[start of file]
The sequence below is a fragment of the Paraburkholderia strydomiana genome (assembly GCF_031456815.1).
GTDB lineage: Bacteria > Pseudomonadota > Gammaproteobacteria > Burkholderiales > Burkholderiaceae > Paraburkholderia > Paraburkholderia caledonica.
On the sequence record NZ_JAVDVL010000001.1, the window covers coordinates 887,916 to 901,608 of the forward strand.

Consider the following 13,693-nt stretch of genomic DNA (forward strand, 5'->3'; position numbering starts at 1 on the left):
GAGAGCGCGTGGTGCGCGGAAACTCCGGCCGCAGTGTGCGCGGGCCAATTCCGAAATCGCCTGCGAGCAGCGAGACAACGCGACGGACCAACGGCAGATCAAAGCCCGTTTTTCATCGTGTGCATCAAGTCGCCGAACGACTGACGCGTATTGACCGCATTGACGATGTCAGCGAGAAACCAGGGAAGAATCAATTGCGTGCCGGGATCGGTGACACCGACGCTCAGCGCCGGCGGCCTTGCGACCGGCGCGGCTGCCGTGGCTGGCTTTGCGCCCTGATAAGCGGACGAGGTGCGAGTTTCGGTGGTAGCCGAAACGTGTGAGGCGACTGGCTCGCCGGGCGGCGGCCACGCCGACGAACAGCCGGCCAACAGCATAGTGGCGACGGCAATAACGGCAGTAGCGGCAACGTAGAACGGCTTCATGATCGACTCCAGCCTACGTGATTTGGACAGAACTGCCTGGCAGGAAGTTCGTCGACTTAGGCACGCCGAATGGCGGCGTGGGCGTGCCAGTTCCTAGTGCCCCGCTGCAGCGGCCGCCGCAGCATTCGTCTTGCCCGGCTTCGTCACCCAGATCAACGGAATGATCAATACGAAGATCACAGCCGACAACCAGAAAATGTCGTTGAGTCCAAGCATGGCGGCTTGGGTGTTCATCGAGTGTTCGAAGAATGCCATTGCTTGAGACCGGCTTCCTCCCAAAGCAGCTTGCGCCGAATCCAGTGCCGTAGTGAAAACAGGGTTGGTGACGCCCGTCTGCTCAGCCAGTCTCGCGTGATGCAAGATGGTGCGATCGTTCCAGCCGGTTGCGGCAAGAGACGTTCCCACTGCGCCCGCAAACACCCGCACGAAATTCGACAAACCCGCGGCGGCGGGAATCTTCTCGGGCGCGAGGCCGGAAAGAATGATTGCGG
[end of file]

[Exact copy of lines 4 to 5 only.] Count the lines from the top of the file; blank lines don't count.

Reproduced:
Consider the following 13,693-nt stretch of genomic DNA (forward strand, 5'->3'; position numbering starts at 1 on the left):
GAGAGCGCGTGGTGCGCGGAAACTCCGGCCGCAGTGTGCGCGGGCCAATTCCGAAATCGCCTGCGAGCAGCGAGACAACGCGACGGACCAACGGCAGATCAAAGCCCGTTTTTCATCGTGTGCATCAAGTCGCCGAACGACTGACGCGTATTGACCGCATTGACGATGTCAGCGAGAAACCAGGGAAGAATCAATTGCGTGCCGGGATCGGTGACACCGACGCTCAGCGCCGGCGGCCTTGCGACCGGCGCGGCTGCCGTGGCTGGCTTTGCGCCCTGATAAGCGGACGAGGTGCGAGTTTCGGTGGTAGCCGAAACGTGTGAGGCGACTGGCTCGCCGGGCGGCGGCCACGCCGACGAACAGCCGGCCAACAGCATAGTGGCGACGGCAATAACGGCAGTAGCGGCAACGTAGAACGGCTTCATGATCGACTCCAGCCTACGTGATTTGGACAGAACTGCCTGGCAGGAAGTTCGTCGACTTAGGCACGCCGAATGGCGGCGTGGGCGTGCCAGTTCCTAGTGCCCCGCTGCAGCGGCCGCCGCAGCATTCGTCTTGCCCGGCTTCGTCACCCAGATCAACGGAATGATCAATACGAAGATCACAGCCGACAACCAGAAAATGTCGTTGAGTCCAAGCATGGCGGCTTGGGTGTTCATCGAGTGTTCGAAGAATGCCATTGCTTGAGACCGGCTTCCTCCCAAAGCAGCTTGCGCCGAATCCAGTGCCGTAGTGAAAACAGGGTTGGTGACGCCCGTCTGCTCAGCCAGTCTCGCGTGATGCAAGATGGTGCGATCGTTCCAGCCGGTTGCGGCAAGAGACGTTCCCACTGCGCCCGCAAACACCCGCACGAAATTCGACAAACCCGCGGCGGCGGGAATCTTCTCGGGCGCGAGGCCGGAAAGAATGATTGCGG